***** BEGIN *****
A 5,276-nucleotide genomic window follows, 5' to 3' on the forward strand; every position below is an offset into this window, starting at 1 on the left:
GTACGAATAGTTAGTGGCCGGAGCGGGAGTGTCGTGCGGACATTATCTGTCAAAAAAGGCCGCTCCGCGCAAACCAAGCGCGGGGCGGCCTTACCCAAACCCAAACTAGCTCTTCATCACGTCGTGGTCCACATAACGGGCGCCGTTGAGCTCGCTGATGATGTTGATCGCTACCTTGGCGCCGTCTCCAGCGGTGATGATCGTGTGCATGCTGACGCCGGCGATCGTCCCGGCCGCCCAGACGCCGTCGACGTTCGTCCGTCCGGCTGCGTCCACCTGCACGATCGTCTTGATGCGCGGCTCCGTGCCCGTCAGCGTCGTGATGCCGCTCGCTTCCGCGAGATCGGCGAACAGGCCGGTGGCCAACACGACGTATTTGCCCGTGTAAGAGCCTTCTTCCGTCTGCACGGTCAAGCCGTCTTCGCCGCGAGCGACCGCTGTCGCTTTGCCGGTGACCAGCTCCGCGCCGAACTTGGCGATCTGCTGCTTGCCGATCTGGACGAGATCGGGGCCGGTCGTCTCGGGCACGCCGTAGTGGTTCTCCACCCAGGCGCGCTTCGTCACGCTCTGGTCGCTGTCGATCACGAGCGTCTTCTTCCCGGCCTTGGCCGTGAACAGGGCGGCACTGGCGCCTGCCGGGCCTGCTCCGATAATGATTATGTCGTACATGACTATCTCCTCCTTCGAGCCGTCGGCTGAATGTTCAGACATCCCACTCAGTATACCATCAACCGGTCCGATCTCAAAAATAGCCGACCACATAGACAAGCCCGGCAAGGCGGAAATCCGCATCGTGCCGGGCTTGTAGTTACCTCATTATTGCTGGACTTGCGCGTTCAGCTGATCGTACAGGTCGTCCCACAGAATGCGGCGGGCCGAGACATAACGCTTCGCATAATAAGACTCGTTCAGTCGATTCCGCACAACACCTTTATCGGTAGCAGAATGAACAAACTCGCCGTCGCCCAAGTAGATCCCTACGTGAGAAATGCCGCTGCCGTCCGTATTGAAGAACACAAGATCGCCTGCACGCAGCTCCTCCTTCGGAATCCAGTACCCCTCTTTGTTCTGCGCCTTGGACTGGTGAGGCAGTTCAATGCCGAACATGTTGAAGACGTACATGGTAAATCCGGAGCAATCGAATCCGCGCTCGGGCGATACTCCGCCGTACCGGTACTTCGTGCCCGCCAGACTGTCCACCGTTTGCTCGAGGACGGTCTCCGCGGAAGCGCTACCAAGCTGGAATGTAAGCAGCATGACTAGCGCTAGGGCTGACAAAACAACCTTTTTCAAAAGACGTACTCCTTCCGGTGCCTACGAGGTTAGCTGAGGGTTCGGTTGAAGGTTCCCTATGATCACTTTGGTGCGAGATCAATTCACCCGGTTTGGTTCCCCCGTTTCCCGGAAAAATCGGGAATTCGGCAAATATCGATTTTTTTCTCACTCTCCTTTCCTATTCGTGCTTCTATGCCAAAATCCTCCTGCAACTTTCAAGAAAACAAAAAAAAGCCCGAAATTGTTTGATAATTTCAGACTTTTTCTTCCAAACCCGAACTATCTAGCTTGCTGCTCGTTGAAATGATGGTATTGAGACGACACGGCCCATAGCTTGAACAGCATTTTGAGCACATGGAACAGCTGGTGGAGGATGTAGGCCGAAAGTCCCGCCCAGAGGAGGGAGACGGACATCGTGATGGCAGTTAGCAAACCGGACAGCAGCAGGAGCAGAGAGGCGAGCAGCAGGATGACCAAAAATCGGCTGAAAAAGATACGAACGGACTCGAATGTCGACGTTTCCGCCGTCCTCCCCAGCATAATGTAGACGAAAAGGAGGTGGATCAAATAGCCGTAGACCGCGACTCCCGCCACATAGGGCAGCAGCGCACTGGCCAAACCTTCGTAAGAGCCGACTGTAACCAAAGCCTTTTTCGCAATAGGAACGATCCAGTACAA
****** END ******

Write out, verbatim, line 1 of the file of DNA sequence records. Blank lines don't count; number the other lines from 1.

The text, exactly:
A 5,276-nucleotide genomic window follows, 5' to 3' on the forward strand; every position below is an offset into this window, starting at 1 on the left: